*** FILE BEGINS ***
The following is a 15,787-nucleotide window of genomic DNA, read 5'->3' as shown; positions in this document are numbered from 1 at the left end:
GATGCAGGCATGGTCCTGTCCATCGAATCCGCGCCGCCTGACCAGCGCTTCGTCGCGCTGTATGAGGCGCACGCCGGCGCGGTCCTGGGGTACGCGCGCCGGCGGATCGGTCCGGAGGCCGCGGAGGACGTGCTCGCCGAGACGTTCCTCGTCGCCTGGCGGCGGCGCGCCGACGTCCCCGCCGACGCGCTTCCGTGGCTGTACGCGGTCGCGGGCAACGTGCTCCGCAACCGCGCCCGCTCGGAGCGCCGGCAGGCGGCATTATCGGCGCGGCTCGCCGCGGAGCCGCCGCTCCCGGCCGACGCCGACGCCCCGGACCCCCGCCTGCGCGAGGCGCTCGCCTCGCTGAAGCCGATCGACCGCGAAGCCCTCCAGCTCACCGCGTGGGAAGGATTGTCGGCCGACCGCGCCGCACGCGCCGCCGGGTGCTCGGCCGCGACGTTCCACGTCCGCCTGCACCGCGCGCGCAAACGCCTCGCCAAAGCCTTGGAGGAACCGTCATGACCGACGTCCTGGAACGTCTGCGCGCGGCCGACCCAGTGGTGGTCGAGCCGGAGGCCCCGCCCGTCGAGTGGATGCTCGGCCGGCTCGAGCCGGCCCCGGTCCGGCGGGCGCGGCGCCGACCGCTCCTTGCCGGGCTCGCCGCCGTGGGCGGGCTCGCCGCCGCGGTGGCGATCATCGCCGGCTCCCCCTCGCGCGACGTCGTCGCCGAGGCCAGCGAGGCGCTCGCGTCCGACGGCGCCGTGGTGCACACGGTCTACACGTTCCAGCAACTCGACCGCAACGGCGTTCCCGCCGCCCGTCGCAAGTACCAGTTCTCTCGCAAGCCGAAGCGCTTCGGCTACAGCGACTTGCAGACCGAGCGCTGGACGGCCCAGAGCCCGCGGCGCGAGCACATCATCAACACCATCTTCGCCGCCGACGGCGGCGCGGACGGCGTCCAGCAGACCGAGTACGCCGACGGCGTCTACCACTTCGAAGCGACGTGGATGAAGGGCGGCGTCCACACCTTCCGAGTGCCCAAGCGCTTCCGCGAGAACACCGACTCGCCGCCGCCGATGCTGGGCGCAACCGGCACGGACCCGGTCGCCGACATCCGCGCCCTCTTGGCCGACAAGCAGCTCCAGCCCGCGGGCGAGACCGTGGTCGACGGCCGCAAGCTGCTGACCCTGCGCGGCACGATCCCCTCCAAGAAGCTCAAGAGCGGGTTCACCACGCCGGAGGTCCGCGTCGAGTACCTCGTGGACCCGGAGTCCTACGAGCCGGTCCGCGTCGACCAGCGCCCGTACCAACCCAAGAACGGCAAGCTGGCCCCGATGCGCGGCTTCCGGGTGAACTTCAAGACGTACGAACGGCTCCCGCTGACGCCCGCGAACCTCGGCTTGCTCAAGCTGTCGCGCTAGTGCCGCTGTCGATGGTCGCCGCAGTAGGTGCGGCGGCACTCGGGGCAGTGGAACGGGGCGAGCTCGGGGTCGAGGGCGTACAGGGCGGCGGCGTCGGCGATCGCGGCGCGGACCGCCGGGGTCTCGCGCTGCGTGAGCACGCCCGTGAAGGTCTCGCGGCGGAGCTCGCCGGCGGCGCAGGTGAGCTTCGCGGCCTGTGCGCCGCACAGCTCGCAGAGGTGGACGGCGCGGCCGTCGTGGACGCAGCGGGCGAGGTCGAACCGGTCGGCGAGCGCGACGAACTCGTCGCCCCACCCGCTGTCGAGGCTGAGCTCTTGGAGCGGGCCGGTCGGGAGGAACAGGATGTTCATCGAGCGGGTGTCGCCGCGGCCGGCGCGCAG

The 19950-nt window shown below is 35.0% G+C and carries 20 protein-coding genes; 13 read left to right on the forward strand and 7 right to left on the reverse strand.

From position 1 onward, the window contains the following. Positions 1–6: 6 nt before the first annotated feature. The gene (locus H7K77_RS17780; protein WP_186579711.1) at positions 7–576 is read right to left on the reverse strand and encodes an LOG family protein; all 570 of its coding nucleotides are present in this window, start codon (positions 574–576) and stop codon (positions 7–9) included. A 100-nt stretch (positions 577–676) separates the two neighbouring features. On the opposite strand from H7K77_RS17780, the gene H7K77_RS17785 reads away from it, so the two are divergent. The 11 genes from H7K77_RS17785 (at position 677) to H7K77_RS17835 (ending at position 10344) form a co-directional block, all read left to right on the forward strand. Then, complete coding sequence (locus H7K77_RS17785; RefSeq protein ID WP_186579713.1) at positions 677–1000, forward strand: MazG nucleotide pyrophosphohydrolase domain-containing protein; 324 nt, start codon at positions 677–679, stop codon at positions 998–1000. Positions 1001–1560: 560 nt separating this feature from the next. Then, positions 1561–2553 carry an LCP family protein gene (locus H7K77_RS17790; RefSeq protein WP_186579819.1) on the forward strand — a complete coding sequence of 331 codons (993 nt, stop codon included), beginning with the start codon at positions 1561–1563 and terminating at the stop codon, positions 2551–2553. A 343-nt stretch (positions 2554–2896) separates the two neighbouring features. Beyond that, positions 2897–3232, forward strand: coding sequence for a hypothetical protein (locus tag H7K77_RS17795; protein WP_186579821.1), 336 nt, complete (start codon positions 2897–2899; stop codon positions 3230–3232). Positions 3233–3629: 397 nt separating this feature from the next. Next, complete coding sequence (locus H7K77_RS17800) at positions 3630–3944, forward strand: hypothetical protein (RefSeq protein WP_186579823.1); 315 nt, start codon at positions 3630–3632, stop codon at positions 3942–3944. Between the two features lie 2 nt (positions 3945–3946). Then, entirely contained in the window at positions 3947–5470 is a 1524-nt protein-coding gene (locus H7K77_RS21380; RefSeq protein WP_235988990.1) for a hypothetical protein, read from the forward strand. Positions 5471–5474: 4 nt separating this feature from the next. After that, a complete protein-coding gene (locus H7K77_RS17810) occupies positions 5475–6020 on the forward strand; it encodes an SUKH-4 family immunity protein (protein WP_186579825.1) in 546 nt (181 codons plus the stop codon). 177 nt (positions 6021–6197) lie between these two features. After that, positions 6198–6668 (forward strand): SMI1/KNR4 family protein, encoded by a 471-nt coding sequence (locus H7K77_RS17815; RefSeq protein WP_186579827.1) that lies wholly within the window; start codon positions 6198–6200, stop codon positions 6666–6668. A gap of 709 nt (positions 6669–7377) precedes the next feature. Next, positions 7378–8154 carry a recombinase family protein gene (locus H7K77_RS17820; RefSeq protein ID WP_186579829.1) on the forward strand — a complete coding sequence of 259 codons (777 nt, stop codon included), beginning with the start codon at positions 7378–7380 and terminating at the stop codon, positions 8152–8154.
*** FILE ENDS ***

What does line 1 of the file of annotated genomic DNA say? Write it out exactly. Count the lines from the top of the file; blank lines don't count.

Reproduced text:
The following is a 15,787-nucleotide window of genomic DNA, read 5'->3' as shown; positions in this document are numbered from 1 at the left end: